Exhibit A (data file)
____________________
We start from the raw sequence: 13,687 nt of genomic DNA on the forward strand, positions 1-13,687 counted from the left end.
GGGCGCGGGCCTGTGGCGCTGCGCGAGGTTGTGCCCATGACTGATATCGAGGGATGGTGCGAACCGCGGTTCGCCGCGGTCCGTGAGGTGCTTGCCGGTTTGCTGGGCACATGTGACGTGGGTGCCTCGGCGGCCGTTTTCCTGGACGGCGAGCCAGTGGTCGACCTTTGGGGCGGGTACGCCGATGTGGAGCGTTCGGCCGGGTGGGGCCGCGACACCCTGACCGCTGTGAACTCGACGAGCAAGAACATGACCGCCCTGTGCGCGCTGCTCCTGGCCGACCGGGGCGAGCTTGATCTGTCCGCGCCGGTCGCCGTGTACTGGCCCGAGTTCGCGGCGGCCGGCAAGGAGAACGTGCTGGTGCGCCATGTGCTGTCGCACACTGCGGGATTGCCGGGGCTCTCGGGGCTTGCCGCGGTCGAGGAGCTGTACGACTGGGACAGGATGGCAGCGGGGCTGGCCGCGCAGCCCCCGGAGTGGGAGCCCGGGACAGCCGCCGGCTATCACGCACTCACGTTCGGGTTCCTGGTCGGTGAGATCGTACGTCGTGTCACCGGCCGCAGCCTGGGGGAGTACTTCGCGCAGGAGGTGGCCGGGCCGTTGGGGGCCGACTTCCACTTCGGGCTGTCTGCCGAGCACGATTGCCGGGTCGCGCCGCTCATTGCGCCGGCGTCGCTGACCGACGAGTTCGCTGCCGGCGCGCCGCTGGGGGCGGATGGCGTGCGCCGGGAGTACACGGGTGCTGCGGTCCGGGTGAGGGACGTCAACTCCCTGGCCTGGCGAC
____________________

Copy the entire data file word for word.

We start from the raw sequence: 13,687 nt of genomic DNA on the forward strand, positions 1-13,687 counted from the left end.
GGGCGCGGGCCTGTGGCGCTGCGCGAGGTTGTGCCCATGACTGATATCGAGGGATGGTGCGAACCGCGGTTCGCCGCGGTCCGTGAGGTGCTTGCCGGTTTGCTGGGCACATGTGACGTGGGTGCCTCGGCGGCCGTTTTCCTGGACGGCGAGCCAGTGGTCGACCTTTGGGGCGGGTACGCCGATGTGGAGCGTTCGGCCGGGTGGGGCCGCGACACCCTGACCGCTGTGAACTCGACGAGCAAGAACATGACCGCCCTGTGCGCGCTGCTCCTGGCCGACCGGGGCGAGCTTGATCTGTCCGCGCCGGTCGCCGTGTACTGGCCCGAGTTCGCGGCGGCCGGCAAGGAGAACGTGCTGGTGCGCCATGTGCTGTCGCACACTGCGGGATTGCCGGGGCTCTCGGGGCTTGCCGCGGTCGAGGAGCTGTACGACTGGGACAGGATGGCAGCGGGGCTGGCCGCGCAGCCCCCGGAGTGGGAGCCCGGGACAGCCGCCGGCTATCACGCACTCACGTTCGGGTTCCTGGTCGGTGAGATCGTACGTCGTGTCACCGGCCGCAGCCTGGGGGAGTACTTCGCGCAGGAGGTGGCCGGGCCGTTGGGGGCCGACTTCCACTTCGGGCTGTCTGCCGAGCACGATTGCCGGGTCGCGCCGCTCATTGCGCCGGCGTCGCTGACCGACGAGTTCGCTGCCGGCGCGCCGCTGGGGGCGGATGGCGTGCGCCGGGAGTACACGGGTGCTGCGGTCCGGGTGAGGGACGTCAACTCCCTGGCCTGGCGAC